Iowa Sleep Blog

How Holiday Treats Can Affect Sleep

Monday, November 21, 2016

The holiday season brings family, friends, and food. Lots and lots of food, especially festive, holiday treats that only come around during this time of year. But, don’t over indulge in some of these special items as it can affect your sleep at night.

Below we recap how the following popular holiday food items can affect your sleep at night:


Having an alcoholic beverage late in the evening can affect your sleep, even though it may make you feel sleepy. A study found that alcohol may increase deep sleep at the beginning of the night, but causes disruptions to the REM sleep phases later in the night. REM is a restorative stage of sleep where dreams happen, but also when memories are stored and healing occurs. For the average person, it takes about four to five hours for the body to fully digest the alcohol and to reach their deepest REM cycle, so consuming alcohol close to bedtime should be avoided as best as possible.


While many believe this to be an old wives tale, studies have shown that turkey really does make you feel drowsy due to the essential amino acid tryptophan. Tryptophan helps the body produce a B-vitamin that helps the body produce serotonin, which is the chemical that makes you sleepy. The body cannot make this amino acid itself and must rely on our diets to supply it. It can be also found in other poultry, cheese, yogurt and some fish.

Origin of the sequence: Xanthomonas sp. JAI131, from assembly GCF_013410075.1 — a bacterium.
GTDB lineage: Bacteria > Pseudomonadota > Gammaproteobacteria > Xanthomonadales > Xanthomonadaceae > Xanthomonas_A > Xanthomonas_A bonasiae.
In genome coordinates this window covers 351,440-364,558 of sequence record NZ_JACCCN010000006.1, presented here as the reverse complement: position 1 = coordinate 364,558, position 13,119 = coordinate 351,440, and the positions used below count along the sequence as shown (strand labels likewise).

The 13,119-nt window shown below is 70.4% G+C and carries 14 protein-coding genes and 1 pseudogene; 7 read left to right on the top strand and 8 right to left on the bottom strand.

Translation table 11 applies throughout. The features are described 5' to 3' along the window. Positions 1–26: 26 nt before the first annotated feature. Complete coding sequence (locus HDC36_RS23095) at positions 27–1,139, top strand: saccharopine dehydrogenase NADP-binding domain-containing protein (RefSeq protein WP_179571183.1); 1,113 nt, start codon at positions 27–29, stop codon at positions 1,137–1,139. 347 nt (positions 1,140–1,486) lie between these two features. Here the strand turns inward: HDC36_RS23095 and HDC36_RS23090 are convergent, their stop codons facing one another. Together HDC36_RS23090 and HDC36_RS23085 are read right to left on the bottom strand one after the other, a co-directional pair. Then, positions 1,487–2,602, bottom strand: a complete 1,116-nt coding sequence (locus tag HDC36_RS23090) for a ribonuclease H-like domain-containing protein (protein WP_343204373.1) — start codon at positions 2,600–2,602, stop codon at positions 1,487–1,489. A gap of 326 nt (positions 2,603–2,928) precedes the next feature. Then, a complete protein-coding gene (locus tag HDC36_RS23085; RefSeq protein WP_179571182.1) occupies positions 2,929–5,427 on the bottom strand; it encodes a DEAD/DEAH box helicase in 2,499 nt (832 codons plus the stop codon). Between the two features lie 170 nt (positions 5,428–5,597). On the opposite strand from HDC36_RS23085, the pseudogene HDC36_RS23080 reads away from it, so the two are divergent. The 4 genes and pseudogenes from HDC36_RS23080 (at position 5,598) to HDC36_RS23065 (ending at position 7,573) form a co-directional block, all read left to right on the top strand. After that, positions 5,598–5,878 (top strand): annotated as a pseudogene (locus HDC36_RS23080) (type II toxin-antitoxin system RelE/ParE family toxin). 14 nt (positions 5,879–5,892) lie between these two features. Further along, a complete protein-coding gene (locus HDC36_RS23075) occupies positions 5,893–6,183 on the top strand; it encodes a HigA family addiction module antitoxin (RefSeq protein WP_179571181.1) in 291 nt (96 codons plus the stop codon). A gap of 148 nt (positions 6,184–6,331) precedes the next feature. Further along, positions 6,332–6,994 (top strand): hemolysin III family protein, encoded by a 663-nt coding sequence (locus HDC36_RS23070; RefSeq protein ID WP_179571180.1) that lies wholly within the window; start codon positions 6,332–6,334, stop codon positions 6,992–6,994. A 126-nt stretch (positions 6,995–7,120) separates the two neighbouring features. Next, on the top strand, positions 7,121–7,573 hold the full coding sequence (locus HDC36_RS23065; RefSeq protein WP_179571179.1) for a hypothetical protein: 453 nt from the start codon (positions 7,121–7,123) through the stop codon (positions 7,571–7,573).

Warm drinks

On a chilly Iowa evening, it’s fun to make a cup of hot cocoa after playing in the snow or enjoying holiday lights. But, be careful of hidden caffeine that can be in your favorite hot chocolates or teas. It’s important to know when to stop consuming treats and other beverages that may contain alcohol. According to the Journal of Clinical Sleep Medicine, consuming caffeine up to six hours before bedtime can reduce the amount of time spent falling asleep. If you need something warm in your stomach before bed time, try some of these relaxing beverages.


Sugary sweets do more than just provide a short sugar high. They can also keep you up at night. After the initial surge of energy wears off, your blood sugar levels will crash, leaving you feeling lethargic and sleepy. But, your body will be working hard to break down the sugary foods and process it into energy, which can also disrupt your sleep and wake you up throughout the night.

Many of the treats we indulge in during the holidays are special to the season. Be sure to enjoy in moderation, while still eating a balanced diet and incorporating regular exercise. If you’re curious to learn more about how certain foods effect your sleep patterns, drop us a question through our simple, online question form and the Iowa Sleep doctors will tell you more.